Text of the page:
CROTHERSVILLE

The nation’s colors were at the forefront of the 42nd annual Crothersville Red, White & Blue Festival.

That was especially true for two events Saturday — the pet and bike parade, which have been around for at least 40 years, and the festival parade, which is conducted every year.

The pet and bike parade gives children in preschool through fourth grade an opportunity to decorate their bicycles or dress up their pets in red, white and blue.

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Gavin Wiesman, 8, and Austin Cook, 11, both of Crothersville, put patriotic decor on their bicycles.

Both went to Dollar General Store in town and found some shiny red and blue garland with silver stars and wrapped it around the frame of their bicycles.

Gavin had four small American flags on his bike, while Austin chose to place a little larger flag on his bike and hang a few clusters of red, white and blue balloons on his handlebars.

It was too difficult for the judges to name a winner, so both boys received a small cash prize, which wound up being more than they spent on their decorations.

Gavin said he’s not sure what he will do with his winnings, but Austin said he’s going to put it toward an upcoming trip with his family.

“I thought it would be really fun, and I get to see a lot of my friends,” Gavin said of why he chose to participate in the parade.

Austin said he would like to see more children participate next year because it doesn’t take much money or time.

Mason Scrogham, 6, of Jeffersonville was the only entry in the pet parade. He wore a patriotic hat and clothing and a sign with a nursery rhyme verse while pulling a wagon with his grandparents’ Maltipoo, Leo, in a cage and several red, white and blue decorations. The dog wore a patriotic hat, too.

Mason’s grandmother, Marilyn Kendall of Uniontown, helped him get ready.

“He just graduated from kindergarten, and they had Mother Goose stuff, so I thought we would keep with that theme, and we had a little dog that kind of looked like a lamb,” she said. “We didn’t want to do Little Bo-Peep, but he was Little Red, White and Blue instead of Little Boy Blue.”

Mason said he planned to put his winnings into his savings account.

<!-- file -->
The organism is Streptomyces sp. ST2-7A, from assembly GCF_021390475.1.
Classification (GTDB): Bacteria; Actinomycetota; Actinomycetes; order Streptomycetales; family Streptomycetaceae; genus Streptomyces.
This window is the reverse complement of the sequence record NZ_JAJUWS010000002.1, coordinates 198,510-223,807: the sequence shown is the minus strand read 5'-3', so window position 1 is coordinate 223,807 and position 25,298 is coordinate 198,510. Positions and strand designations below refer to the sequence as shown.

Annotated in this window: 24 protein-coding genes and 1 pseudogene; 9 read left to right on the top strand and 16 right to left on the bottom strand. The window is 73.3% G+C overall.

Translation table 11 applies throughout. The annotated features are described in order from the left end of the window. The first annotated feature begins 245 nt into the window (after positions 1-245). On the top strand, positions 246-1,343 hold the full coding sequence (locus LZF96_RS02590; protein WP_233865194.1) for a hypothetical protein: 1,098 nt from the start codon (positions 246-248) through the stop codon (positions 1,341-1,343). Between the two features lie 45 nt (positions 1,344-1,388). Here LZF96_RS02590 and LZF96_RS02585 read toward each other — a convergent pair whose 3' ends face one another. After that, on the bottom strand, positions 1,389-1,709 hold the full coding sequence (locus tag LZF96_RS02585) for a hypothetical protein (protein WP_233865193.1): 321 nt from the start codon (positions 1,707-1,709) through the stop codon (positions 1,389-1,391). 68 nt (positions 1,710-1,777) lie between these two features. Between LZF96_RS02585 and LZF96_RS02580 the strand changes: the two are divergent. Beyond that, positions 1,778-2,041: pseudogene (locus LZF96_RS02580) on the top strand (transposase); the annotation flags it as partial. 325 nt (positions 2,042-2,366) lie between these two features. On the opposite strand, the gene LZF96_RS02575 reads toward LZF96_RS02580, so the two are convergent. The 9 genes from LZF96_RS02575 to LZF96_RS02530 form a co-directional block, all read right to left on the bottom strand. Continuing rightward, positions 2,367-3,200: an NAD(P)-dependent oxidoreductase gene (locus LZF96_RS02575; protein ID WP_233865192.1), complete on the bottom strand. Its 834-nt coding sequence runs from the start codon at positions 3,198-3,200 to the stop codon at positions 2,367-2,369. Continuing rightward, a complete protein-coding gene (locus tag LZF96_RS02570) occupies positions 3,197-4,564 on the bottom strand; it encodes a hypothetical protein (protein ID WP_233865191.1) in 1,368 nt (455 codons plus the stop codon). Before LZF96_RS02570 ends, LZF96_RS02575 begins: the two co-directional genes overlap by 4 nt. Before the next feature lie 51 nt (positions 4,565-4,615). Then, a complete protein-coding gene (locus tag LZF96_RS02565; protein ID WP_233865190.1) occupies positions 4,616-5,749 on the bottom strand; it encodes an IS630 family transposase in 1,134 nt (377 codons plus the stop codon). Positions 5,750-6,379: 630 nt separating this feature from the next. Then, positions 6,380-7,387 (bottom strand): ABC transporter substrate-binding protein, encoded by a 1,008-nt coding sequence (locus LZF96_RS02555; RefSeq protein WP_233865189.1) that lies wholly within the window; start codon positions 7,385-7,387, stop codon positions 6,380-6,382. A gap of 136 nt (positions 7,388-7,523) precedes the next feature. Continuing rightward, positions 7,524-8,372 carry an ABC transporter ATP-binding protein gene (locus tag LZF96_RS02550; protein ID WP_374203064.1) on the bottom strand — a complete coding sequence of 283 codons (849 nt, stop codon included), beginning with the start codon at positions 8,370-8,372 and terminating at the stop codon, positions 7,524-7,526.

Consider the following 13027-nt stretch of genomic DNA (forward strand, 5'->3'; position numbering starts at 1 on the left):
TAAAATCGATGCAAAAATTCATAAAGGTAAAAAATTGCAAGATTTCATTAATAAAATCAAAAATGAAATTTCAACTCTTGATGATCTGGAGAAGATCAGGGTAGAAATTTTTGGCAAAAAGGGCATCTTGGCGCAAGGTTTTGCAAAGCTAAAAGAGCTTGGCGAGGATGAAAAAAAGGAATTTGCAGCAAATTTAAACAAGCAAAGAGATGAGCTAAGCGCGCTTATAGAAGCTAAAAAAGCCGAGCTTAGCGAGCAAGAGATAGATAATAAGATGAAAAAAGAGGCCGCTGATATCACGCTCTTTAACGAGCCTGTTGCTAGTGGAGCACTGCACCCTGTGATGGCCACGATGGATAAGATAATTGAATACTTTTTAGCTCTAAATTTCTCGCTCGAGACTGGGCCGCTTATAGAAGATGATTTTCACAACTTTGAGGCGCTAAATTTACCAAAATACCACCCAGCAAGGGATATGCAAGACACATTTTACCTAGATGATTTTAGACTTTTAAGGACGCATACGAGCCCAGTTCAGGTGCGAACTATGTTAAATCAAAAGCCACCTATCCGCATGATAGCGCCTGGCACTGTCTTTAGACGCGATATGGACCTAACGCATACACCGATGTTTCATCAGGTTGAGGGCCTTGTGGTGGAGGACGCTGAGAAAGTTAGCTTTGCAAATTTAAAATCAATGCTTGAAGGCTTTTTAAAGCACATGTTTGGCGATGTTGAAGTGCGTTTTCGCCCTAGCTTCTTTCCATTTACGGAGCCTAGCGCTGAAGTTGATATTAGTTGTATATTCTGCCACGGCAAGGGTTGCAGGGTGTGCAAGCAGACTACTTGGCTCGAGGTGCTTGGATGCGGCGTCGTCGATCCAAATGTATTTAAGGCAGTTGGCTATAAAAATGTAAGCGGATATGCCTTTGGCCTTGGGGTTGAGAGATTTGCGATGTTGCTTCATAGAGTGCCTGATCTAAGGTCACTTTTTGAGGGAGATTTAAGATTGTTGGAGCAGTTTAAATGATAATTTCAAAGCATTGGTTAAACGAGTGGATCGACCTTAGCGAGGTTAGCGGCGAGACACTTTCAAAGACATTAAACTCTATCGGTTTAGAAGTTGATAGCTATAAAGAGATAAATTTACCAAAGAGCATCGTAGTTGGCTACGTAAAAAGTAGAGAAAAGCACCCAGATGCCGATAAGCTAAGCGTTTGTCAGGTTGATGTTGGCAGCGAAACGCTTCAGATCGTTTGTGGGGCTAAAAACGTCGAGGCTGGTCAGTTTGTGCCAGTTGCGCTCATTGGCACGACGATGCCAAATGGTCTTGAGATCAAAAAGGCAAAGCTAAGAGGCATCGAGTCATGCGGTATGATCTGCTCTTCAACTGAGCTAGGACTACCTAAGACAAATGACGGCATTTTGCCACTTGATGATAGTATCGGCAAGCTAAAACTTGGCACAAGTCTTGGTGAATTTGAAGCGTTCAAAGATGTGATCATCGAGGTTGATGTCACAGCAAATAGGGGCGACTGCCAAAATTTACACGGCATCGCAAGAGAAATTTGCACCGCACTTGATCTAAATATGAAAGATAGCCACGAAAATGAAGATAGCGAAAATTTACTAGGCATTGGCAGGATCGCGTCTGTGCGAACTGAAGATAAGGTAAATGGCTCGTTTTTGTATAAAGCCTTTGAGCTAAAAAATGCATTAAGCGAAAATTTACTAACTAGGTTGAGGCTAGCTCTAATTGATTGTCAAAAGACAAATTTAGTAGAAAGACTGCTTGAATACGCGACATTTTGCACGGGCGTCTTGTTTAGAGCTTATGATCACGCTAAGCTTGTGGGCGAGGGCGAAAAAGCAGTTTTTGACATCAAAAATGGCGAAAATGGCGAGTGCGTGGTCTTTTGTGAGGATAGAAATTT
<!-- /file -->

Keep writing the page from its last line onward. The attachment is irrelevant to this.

Kendall said years ago, her children participated in the pet and bike parade. When her daughter was a year old, she entered a baby goat into the parade and said, “I’m only a year old and I’ve already got a kid.” Another year, her boys had bunnies in the parade and said, “Some bunny loves me.” Then another year, her daughter braided a pony’s hair.

“We just had all kinds of animals in it because they were always in 4-H,” Kendall said.

Her children also used to participate in a similar event sponsored by a group at the Jackson County Fair in which they could qualify for the state fair.

“We didn’t have much money, so we’d dress up the animals, and they would win tickets to ride rides at the fair,” Kendall said.

“I said, ‘Either you’ve got to work for the money to go on rides or you can go do the pet parade,’ so we went to the pet parade,” she said. “It was the same thing when they had animals when they got older. It was like, ‘If you want an animal, you’ve got to take it in 4-H, you’ve got to go take care of it, you’ve got to learn to show it,’ so that’s what they did. It started with the pet parade and ended up with 4-H animals.”

Kendall’s husband, Mark, said activities like the pet and bike parade are good for children because they focus on something to do outside instead of spending time on their cellphones or computers.

Festival organizer Sherry Bridges said when her daughters were younger, they would work all day on their bicycles and prepare for the parade.

At that time, she said there were about 30 children who participated.

“We have had a chicken, a pony and believe it or not a rat dressed for the parade,” she said.

A little later Saturday afternoon, people lined the streets along the festival parade route to catch a glimpse of the 36 entries.

Several children came prepared with bags for candy tossed by some of the parade participants.

Kaylie Prince, 8, of Crothersville, however, forgot her bag, so she had her grandmother, Kathleen Prince, hold all of it for her.

By the end of the half-hour parade, they had suckers, candy and a few bags of gummy bears.

Kathleen said since she had to hold all of the candy, she would get to eat it. Kaylie quickly responded with “No.”

Before eating any of the candy, Kaylie said she was going to head to the festival to buy a hot dog. She also planned to play on the inflatable amusements.

Kathleen said it was a beautiful day to get out of the house and attend the parade and festival.

She liked the old tractors and cars in the parade, while Kaylie liked the horses and also seeing her uncle, Charlie Murphy, in one of the police vehicles.

“It actually had been a long time since I had been to the parade,” said Kathleen, a lifelong Crothersville resident. “The festival, it’s like a yearly thing. We come and walk around. It’s nice. It’s a hometown thing.”

At a glance

Results from the 42nd annual Crothersville Red, White & Blue Festival parade

Best overall: Indiana Farm Bureau Insurance (Patty Martin and Jackie Hare)

Float: Veterans of Foreign Wars Post 1925

Marching unit: Boy Scout Troop 522

Commercial unit: Crothersville Police Department

Animal unit: Rescue Ryder K9 Education

Bike/four-wheeler: Patrick Sweazy

Antique car/truck: Baa Baa Black Jeep (Mark Thurman Gill)

Tractor: Dustin Metz (1953 IH Farmall Super M)

Hitch team: Caudill Farms Belgian draft horses (James and Sandra Caudill)

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Zach Spicer is a reporter for The (Seymour) Tribune. He can be reached at zspicer@tribtown.com or 812-523-7080.